It's an economy in which you take the good news where you can get it, and Wednesday the nation received some: President Barack Obama's $447 billion jobs plan would help avoid a recession by maintaining GDP growth and lowering unemployment, according to a new Bloomberg survey of 34 economists.
The Obama jobs bill, submitted to Congress earlier this month, will likely increase GDP by 0.6 percentage points in 2012 and add or keep 275,000 employees, the median response of 34 economists indicated. Over two years, economists expect the initiative to add 288,000 jobs.
There is so much we could all accomplish together if we can finally get Washington to act -- if we can get folks in that city to stop worrying so much about their jobs and start worrying more about yours, Obama said Tuesday in a speech at a high school in Denver, The Wall Street Journal reported Wednesday.
The U.S. economy grew at a 3 percent rate in 2010 -- the first full year of expansion following the 2007-2009 Great Recession -- before slowing to a minuscule 0.4 percent growth rate in the first quarter of 2011 and a low 1.0 percent growth rate in the second quarter.
During the past 12 months, the U.S. economy has add 1.26 million jobs -- or about 105,000 per month -- about 25,000 jobs per month less than what's need to prevent the unemployment rate from rising.
Those economists also expect Obama's proposed legislation to decrease the U.S. unemployment rate by 0.2 percentage points in 2012.
Will the House Pass the Bill?
Of course, the Obama jobs bill may not get the chance to stimulate the economy: Congressional Republicans have expressed their opposition to parts of the bill, with some GOP members saying they won't vote for any Obama jobs bill -- even if opposing the bill will harm the nation -- because voting for it would give Obama a victory.
The reality is Obama's Stimulus 2.0 isn't a plan to put our country back to work, Reince Priebus, the chairman of the Republican National Committee, said Wednesday, the Journal reported. It's a rehash of the same failed policies from the first stimulus that didn't create jobs and saddled future generations with more debt.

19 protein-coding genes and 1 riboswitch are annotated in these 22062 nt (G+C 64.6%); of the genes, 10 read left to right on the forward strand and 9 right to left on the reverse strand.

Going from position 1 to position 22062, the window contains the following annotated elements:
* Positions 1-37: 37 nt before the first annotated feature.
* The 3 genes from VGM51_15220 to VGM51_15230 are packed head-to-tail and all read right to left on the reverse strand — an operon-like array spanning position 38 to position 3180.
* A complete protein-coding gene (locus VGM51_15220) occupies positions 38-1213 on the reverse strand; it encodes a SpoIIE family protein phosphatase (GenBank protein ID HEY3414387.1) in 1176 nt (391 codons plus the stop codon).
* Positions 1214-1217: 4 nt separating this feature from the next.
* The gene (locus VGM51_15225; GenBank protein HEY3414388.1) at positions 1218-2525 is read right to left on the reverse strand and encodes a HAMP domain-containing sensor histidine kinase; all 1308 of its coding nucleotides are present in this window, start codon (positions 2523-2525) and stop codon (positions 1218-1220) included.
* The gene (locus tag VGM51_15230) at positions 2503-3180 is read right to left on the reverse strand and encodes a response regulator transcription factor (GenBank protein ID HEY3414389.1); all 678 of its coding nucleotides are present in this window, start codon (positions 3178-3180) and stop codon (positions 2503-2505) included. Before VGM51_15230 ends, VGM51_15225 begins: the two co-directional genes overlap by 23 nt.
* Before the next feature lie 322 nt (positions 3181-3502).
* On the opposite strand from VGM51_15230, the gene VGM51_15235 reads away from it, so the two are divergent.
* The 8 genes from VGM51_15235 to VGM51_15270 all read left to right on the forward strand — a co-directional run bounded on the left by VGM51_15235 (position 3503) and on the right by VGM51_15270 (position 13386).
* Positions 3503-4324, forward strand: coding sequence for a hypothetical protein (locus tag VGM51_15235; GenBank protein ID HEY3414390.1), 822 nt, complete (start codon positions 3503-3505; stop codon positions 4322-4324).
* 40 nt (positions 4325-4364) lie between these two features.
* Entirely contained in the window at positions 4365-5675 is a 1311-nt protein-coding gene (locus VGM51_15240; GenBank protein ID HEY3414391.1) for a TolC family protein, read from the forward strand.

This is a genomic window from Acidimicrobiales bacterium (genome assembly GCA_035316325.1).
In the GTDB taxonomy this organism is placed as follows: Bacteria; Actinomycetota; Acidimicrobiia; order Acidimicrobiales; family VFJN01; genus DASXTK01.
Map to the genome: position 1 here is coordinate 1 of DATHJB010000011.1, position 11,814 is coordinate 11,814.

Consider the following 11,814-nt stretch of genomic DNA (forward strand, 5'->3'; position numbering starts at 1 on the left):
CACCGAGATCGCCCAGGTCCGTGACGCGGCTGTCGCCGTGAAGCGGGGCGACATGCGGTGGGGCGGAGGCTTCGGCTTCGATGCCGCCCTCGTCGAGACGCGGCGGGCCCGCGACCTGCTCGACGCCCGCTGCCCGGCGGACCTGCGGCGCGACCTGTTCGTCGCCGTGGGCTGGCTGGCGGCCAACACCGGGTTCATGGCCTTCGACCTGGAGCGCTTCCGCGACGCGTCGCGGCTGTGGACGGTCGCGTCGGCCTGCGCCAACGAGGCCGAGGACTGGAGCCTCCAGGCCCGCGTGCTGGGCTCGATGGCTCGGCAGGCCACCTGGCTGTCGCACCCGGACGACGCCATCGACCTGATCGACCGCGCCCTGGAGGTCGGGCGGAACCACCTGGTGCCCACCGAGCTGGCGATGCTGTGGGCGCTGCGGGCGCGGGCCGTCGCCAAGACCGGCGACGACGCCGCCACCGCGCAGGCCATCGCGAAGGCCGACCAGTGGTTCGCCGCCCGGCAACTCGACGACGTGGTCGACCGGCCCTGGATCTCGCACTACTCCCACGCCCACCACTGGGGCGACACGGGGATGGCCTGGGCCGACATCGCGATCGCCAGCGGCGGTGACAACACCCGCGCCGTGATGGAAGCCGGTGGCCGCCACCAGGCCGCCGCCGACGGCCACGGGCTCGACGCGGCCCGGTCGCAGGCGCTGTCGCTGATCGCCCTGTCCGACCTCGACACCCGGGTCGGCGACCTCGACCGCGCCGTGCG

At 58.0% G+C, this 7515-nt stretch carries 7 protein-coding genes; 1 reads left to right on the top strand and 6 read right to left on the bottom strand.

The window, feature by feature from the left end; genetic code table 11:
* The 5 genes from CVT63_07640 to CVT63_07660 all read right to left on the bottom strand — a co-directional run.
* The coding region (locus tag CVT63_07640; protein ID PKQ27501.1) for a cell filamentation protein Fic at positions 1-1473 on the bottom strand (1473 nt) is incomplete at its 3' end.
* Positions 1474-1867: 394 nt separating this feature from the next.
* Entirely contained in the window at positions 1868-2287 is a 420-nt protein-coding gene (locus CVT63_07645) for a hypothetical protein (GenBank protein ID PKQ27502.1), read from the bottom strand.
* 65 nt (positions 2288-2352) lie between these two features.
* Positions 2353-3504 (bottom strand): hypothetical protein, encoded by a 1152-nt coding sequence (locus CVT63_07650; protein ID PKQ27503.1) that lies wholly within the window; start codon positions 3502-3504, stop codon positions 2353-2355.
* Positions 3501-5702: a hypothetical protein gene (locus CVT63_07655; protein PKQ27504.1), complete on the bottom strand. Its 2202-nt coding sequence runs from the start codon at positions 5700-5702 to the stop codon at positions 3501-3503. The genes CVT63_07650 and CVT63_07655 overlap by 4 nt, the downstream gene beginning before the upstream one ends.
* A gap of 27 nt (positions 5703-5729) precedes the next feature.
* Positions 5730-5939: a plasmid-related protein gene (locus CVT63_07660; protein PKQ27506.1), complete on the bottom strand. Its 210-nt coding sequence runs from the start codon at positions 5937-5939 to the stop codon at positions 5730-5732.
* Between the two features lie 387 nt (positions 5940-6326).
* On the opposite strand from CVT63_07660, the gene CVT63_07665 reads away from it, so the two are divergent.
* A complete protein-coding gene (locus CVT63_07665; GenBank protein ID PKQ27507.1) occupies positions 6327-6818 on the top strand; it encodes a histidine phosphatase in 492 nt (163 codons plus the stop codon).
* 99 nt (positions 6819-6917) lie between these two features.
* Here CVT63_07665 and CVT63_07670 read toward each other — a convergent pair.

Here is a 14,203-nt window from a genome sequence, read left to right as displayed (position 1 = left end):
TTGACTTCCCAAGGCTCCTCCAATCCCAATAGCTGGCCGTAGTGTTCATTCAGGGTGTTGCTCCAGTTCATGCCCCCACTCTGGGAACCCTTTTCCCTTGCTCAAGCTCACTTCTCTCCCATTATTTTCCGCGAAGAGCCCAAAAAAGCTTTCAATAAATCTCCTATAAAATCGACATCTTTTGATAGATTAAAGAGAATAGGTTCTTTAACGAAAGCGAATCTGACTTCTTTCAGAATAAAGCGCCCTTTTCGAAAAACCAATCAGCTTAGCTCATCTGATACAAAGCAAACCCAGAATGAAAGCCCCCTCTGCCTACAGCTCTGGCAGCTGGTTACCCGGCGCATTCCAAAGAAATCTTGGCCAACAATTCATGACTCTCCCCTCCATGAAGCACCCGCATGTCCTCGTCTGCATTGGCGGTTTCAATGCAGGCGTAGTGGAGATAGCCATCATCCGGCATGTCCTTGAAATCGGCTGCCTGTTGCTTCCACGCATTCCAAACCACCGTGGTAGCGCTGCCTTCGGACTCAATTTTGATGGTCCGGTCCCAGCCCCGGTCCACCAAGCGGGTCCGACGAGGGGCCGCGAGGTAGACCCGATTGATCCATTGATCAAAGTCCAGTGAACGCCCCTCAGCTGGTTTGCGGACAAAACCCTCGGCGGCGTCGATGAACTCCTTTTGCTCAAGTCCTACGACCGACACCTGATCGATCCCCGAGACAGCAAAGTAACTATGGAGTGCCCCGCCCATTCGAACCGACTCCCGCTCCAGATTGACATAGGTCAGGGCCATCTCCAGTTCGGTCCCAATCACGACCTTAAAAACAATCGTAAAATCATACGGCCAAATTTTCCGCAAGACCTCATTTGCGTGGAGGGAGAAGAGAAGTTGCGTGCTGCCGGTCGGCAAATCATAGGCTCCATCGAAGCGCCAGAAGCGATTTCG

However, three respected economic analysis units say the Obama jobs bill will increase U.S. commercial activity by even more than the median estimate of the Bloomberg survey.
Goldman Sachs estimated that the Obama job plan would increase U.S. GDP by 1.5 percentage points. Also, Macroeconomic Advisers forecast a 1.3 percentage point rise in GDP; UniCredit Research, a 2 percentage point jump.
Public Policy/Economic Analysis: Simply, the most constructive course for the nation would be for Congress to pass Obama's jobs bill in a hurry: the sooner Congress acts, the sooner projects can start, the sooner jobs will be added to an economy that needs all of the new jobs it can get -- public sector, private sector, or non-profit.
How bad is the employment situation in the U.S.? The nation is short about 11 million jobs -- a total that's much higher if you count part-time employees who want full-time work but can't find it, and discouraged unemployed adults who have stopped looking for work: technically, they're not counted by the U.S. Labor Department as being unemployed, even though they still want to work.
Of course, the urgent need to pump-prime the economy and add jobs won't stop at least a portion of Congress from opposing the legislation: conservative Tea Party faction members in the House, along with conservative Republicans in both chambers, have expressed opposition to the bill because it involves federal spending - and the GOP has shown it will oppose most federal spending for social/economic objectives -- even they helps address the nation's most important problem -- the lack of jobs.
As the above suggests, the American people will play a role in determining whether the jobs bill is passed or not: if Americans are not behind the legislation, Congress, particularly the House -- all of the members of which are up for re-election in November 2012 -- probably won't act. However, if a majority of Americans want the jobs bill passed and make their voices heard in e-mails, Tweets, and other correspondence to Congress, the House will pass the bill.